Integration of legal, behavioral and technical aspects of forensic accounting investigations. Case analysis and presentations will emphasize analytical and writing skills while affording an opportunity to apply investigative procedures used in practice. Students will take part in a culminating activity such as a moot court exercise, which pulls together the data analysis, interviewing and other skills developed in the program.

Prerequisite: MSF 701, MSF 702, MSF 703, & MSF 704.

MBA Courses

MBA 707 Accounting Information Systems 3 Credits

Development, organization, and implementation of manual and electronic accounting information systems. Emphasis on flow charts and analysis, modification, and improvement of existing systems.

MBA 716 Advanced Taxation 3 Credits

Internal Revenue Code provisions relating to taxation of corporations, shareholders; partnerships, partners, estates, trusts and multistate taxation.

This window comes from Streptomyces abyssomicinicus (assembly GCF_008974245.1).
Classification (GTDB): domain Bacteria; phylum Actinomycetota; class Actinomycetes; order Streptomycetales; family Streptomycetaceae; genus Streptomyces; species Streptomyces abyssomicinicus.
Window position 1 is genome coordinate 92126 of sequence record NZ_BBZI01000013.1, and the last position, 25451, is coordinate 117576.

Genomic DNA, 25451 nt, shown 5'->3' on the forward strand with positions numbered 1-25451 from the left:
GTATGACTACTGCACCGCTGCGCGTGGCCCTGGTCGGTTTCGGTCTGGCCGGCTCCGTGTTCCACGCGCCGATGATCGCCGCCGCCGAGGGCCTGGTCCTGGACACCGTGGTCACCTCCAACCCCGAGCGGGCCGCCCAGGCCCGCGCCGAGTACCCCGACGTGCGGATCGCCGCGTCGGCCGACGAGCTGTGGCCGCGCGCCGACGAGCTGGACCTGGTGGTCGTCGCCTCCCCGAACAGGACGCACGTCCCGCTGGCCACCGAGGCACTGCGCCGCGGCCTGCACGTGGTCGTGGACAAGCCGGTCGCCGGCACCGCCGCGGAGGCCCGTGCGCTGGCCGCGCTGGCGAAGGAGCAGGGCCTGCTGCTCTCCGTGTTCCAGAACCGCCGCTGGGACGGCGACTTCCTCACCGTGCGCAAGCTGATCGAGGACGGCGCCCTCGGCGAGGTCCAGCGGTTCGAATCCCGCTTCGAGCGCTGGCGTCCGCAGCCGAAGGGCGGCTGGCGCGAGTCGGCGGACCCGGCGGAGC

MBA 725 Auditing Theory and Practice 3 Credits

Generally accepted auditing standards and practice relevant to verification of historical financial statements; responsibilities and ethics pertinent to the public accounting profession; internal control evaluation; applying auditing programs; development of working paper documentation; the application of statistical sampling to gather audit evidence; the determination of the appropriate audit report for a given audit situation.

MBA 726 Advanced Auditing 3 Credits

Information system control design and auditing in the internet, electronic and paperless environment; management of security technology; operating and application system processing controls; prevention of unauthorized activity.

*Students that have completed MBA 707, MBA 716, MBA 725, or MBA 726 at the undergraduate level will be allowed to substitute an MBA elective.

MBA RECOMMENDED Electives

MBA 620 Investment Management 3 Credits

This course introduces the student to the construction, management, and performance evaluation of investment portfolios. Primary topics include portfolio models, equilibrium in financial markets, market efficiency and the application of these concepts to the investment industry.